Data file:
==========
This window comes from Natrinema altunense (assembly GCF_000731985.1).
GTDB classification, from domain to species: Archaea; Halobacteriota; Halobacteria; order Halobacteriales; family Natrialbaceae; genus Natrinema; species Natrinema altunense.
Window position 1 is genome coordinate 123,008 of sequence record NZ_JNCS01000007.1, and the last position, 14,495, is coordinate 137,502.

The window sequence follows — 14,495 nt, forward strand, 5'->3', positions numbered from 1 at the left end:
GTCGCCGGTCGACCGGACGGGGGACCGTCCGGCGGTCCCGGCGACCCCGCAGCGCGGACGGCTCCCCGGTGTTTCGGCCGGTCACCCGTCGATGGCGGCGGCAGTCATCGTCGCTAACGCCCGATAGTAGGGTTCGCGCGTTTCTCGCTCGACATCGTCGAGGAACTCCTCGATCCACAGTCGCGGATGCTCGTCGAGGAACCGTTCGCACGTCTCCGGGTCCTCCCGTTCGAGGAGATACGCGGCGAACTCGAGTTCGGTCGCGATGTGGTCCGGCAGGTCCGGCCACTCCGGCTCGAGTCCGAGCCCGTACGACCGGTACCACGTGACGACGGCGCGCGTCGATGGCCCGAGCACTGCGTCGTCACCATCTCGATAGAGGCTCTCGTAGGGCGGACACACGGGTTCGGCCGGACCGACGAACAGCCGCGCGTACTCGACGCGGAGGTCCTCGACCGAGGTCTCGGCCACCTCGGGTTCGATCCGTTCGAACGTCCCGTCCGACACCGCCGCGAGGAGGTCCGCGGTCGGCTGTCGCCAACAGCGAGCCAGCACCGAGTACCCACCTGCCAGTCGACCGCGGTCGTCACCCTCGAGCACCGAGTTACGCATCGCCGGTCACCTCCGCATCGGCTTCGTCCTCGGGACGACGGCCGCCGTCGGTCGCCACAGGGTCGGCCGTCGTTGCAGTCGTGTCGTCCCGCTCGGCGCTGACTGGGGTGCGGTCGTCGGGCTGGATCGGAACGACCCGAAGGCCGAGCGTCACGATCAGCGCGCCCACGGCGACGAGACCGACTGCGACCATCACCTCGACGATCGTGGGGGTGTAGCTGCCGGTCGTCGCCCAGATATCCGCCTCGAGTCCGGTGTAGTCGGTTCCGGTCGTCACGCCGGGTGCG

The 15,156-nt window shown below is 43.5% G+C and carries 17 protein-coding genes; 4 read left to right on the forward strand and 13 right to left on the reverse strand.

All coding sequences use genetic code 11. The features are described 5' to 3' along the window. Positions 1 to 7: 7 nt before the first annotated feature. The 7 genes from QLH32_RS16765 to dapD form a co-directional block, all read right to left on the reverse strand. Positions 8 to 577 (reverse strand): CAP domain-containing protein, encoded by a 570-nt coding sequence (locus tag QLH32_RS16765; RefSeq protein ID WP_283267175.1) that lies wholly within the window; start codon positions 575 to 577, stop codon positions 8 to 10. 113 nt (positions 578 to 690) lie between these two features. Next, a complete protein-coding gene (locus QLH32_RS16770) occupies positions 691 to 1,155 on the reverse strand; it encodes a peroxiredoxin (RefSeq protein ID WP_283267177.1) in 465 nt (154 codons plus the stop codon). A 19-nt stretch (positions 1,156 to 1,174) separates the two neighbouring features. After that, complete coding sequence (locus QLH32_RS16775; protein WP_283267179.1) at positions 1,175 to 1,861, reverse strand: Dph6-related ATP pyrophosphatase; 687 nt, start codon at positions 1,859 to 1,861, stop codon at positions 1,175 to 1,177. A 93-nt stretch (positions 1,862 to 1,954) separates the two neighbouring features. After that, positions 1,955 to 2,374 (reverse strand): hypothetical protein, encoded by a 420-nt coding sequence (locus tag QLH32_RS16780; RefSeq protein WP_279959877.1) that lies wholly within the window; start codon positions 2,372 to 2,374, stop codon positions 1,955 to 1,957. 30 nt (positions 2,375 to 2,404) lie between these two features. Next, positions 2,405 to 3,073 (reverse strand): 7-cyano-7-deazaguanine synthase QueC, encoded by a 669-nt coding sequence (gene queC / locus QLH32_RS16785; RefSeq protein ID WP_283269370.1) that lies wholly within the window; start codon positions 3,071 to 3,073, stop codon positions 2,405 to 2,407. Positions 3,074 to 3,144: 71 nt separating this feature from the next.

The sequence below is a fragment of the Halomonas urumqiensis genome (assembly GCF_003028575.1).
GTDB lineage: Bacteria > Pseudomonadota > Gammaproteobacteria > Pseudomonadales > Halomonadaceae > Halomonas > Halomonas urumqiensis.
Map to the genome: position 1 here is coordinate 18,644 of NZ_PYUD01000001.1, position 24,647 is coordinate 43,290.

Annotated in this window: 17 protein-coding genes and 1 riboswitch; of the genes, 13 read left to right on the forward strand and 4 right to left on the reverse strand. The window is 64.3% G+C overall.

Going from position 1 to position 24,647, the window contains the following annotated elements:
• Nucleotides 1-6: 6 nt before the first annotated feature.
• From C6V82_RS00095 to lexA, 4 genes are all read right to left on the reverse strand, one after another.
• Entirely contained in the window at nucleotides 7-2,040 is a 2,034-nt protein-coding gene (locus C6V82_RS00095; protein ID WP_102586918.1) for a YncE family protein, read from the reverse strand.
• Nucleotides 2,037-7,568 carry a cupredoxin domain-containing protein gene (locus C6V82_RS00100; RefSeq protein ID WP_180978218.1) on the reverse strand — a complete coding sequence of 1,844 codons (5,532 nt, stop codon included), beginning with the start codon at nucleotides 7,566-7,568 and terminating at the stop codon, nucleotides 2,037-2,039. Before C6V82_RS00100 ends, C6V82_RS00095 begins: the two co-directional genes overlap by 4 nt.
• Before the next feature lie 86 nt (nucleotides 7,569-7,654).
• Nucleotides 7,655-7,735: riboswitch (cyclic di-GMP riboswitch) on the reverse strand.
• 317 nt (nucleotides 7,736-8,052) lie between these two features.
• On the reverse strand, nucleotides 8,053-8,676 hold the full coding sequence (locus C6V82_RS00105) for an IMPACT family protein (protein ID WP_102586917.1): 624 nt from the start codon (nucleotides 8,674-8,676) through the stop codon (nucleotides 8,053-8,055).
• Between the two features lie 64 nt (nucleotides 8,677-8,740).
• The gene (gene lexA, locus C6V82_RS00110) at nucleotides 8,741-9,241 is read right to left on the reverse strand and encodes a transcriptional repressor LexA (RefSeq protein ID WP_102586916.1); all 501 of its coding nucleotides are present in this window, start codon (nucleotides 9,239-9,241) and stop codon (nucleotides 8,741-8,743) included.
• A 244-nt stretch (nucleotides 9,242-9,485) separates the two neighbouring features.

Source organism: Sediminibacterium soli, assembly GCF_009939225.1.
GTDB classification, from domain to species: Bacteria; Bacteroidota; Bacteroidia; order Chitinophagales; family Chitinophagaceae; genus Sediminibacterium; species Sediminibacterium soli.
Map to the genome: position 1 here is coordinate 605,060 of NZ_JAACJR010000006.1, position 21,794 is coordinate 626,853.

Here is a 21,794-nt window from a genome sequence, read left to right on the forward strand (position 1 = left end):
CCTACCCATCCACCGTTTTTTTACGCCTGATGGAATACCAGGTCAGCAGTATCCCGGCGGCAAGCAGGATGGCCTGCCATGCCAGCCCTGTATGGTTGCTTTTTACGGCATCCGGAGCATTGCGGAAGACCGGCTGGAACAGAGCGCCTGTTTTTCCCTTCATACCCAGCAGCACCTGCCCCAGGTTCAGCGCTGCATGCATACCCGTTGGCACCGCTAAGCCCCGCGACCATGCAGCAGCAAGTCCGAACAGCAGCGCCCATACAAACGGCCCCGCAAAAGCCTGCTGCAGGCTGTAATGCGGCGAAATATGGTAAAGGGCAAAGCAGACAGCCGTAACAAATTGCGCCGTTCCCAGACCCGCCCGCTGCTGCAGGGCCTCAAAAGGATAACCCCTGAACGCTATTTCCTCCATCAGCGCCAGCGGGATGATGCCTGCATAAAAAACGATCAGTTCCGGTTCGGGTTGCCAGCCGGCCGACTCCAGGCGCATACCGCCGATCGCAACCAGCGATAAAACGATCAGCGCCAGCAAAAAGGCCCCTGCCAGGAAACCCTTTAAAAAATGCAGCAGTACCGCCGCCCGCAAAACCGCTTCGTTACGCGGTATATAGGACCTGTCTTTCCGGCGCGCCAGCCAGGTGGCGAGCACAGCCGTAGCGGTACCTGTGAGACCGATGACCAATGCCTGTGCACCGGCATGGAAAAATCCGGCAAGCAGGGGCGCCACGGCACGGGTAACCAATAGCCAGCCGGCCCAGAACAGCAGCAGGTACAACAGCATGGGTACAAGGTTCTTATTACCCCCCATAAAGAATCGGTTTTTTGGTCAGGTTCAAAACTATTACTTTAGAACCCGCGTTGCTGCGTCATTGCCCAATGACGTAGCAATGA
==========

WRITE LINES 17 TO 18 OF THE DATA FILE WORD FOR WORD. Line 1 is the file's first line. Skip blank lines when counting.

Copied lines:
• Before the next feature lie 86 nt (nucleotides 7,569-7,654).
• Nucleotides 7,655-7,735: riboswitch (cyclic di-GMP riboswitch) on the reverse strand.